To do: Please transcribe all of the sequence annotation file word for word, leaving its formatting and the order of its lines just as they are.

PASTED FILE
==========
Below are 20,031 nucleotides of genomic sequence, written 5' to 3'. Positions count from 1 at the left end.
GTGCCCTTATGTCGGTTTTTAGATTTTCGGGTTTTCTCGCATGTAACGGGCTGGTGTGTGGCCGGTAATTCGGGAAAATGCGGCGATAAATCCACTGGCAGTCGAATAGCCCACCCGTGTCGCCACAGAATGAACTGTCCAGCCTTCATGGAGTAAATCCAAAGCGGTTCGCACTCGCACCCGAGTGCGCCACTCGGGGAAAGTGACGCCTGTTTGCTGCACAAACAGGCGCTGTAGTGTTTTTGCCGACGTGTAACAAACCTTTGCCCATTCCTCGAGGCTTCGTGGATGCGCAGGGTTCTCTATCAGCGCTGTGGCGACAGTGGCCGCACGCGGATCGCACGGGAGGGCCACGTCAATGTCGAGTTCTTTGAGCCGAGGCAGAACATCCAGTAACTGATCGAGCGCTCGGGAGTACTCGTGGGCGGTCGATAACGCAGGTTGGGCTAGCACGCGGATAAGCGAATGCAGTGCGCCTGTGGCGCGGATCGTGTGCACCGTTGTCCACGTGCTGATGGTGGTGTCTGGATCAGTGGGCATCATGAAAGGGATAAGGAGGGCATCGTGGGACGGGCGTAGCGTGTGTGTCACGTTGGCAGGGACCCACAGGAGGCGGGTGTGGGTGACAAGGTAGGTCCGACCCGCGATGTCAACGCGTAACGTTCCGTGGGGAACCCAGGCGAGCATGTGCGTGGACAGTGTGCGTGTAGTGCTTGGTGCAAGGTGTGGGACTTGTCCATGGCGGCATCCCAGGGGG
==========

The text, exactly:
Below are 20,031 nucleotides of genomic sequence, written 5' to 3'. Positions count from 1 at the left end.
GTGCCCTTATGTCGGTTTTTAGATTTTCGGGTTTTCTCGCATGTAACGGGCTGGTGTGTGGCCGGTAATTCGGGAAAATGCGGCGATAAATCCACTGGCAGTCGAATAGCCCACCCGTGTCGCCACAGAATGAACTGTCCAGCCTTCATGGAGTAAATCCAAAGCGGTTCGCACTCGCACCCGAGTGCGCCACTCGGGGAAAGTGACGCCTGTTTGCTGCACAAACAGGCGCTGTAGTGTTTTTGCCGACGTGTAACAAACCTTTGCCCATTCCTCGAGGCTTCGTGGATGCGCAGGGTTCTCTATCAGCGCTGTGGCGACAGTGGCCGCACGCGGATCGCACGGGAGGGCCACGTCAATGTCGAGTTCTTTGAGCCGAGGCAGAACATCCAGTAACTGATCGAGCGCTCGGGAGTACTCGTGGGCGGTCGATAACGCAGGTTGGGCTAGCACGCGGATAAGCGAATGCAGTGCGCCTGTGGCGCGGATCGTGTGCACCGTTGTCCACGTGCTGATGGTGGTGTCTGGATCAGTGGGCATCATGAAAGGGATAAGGAGGGCATCGTGGGACGGGCGTAGCGTGTGTGTCACGTTGGCAGGGACCCACAGGAGGCGGGTGTGGGTGACAAGGTAGGTCCGACCCGCGATGTCAACGCGTAACGTTCCGTGGGGAACCCAGGCGAGCATGTGCGTGGACAGTGTGCGTGTAGTGCTTGGTGCAAGGTGTGGGACTTGTCCATGGCGGCATCCCAGGGGG